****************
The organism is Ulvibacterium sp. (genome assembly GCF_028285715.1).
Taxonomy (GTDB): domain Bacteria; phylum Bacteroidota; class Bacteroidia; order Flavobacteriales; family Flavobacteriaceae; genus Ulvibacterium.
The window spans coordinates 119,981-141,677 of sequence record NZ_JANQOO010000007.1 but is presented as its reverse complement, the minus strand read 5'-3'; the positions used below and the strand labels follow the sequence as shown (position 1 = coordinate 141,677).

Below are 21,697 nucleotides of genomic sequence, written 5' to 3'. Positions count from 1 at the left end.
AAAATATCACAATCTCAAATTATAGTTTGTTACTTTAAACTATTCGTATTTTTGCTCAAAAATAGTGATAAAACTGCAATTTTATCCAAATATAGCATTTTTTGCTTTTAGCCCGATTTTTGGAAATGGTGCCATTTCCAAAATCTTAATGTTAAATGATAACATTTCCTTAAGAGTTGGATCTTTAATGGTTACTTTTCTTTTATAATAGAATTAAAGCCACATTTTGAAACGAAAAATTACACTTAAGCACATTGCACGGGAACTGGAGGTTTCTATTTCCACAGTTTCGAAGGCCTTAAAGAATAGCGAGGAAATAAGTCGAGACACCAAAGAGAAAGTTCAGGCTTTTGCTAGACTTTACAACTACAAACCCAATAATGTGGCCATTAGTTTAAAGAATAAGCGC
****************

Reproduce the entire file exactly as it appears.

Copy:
The organism is Ulvibacterium sp. (genome assembly GCF_028285715.1).
Taxonomy (GTDB): domain Bacteria; phylum Bacteroidota; class Bacteroidia; order Flavobacteriales; family Flavobacteriaceae; genus Ulvibacterium.
The window spans coordinates 119,981-141,677 of sequence record NZ_JANQOO010000007.1 but is presented as its reverse complement, the minus strand read 5'-3'; the positions used below and the strand labels follow the sequence as shown (position 1 = coordinate 141,677).

Below are 21,697 nucleotides of genomic sequence, written 5' to 3'. Positions count from 1 at the left end.
AAAATATCACAATCTCAAATTATAGTTTGTTACTTTAAACTATTCGTATTTTTGCTCAAAAATAGTGATAAAACTGCAATTTTATCCAAATATAGCATTTTTTGCTTTTAGCCCGATTTTTGGAAATGGTGCCATTTCCAAAATCTTAATGTTAAATGATAACATTTCCTTAAGAGTTGGATCTTTAATGGTTACTTTTCTTTTATAATAGAATTAAAGCCACATTTTGAAACGAAAAATTACACTTAAGCACATTGCACGGGAACTGGAGGTTTCTATTTCCACAGTTTCGAAGGCCTTAAAGAATAGCGAGGAAATAAGTCGAGACACCAAAGAGAAAGTTCAGGCTTTTGCTAGACTTTACAACTACAAACCCAATAATGTGGCCATTAGTTTAAAGAATAAGCGC